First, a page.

Actually most modern cars don't offer much in terms of a fuel economy meter.
I remember when BMWs had the "economy" gauge in the instrument panel.
It was purely an engine vacuum gauge which would just go up and down so wildly, and provide no accurate measure whatsoever. It was always fun though to see it bobbing up and down so wildly though. I believe they actually fitted that useless superfluous addition for around ten years. It's gone now of course.
These days the manufacturers tend to offer fuel economy results after the fact, which means that they are far more accurate, albeit too late, as the driver has already spent the fuel by the time they get the results.
There are some more useful examples perhaps in a few of the hybrid and electric cars which offer realtime information based on a host of inputs and equations.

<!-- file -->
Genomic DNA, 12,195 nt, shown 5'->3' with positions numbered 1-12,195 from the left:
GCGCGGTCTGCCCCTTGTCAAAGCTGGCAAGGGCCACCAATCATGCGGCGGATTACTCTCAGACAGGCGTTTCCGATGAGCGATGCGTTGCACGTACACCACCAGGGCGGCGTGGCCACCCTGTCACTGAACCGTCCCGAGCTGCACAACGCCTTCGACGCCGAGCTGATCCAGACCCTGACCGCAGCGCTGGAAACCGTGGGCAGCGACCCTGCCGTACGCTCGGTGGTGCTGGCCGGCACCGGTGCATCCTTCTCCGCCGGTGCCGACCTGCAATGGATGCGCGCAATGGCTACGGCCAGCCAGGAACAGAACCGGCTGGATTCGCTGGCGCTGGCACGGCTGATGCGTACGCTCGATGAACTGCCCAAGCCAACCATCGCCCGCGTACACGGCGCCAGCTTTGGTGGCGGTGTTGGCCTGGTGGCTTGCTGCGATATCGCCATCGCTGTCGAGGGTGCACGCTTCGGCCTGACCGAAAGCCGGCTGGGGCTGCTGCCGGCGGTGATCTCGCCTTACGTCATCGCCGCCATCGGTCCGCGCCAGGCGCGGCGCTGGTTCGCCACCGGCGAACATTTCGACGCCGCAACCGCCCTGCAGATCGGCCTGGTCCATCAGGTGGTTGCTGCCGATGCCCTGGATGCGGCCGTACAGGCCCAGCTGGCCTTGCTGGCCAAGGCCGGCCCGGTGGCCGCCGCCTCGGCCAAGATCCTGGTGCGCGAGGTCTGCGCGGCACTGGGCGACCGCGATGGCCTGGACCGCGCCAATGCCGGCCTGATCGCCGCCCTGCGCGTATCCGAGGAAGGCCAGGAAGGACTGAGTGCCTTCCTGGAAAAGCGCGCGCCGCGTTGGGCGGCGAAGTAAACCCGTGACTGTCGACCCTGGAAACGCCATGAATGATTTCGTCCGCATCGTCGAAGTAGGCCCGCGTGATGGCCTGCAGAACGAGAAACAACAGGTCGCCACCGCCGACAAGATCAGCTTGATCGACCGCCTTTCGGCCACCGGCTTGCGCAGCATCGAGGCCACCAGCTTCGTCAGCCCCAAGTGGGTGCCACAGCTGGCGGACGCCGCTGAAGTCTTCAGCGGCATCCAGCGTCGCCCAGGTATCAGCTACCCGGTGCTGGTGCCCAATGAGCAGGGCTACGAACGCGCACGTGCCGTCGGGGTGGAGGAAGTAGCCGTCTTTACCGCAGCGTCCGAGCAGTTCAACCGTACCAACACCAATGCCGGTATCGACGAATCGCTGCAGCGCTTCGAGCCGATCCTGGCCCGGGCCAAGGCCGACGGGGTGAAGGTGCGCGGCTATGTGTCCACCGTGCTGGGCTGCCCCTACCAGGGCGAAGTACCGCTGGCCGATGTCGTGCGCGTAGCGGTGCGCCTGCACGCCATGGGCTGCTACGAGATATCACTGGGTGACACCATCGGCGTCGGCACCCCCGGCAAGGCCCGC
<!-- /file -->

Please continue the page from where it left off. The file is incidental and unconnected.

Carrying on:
It would be nice to see this embedded into more modern vehicles though, as its a very useful addition as you say.
Still, the issue again with even the hybrid and electric models which offer a live feed, is that they are only so accurate. As it was mentioned earlier in the thread, using quite a lot of power output to get up to cruising speed more quickly, actually can result in greater fuel economy. Even the most modern of fuel economy meters don't work in this scenario, as they aren't predictive. This means that they would all give a poor economy reading while you were performing this action, and many drivers would think to back off the throttle as a result. It would only be after the fact, and on the five minute economy scale, that the saving would be shown, but then again, the driver might not understand after a five minute delay in the economy result, where the resulting saving came from.
So again, in this sense, even a live fuel economy gauge would be as useless as the old BMW engine vacuum gauge, which was phased out.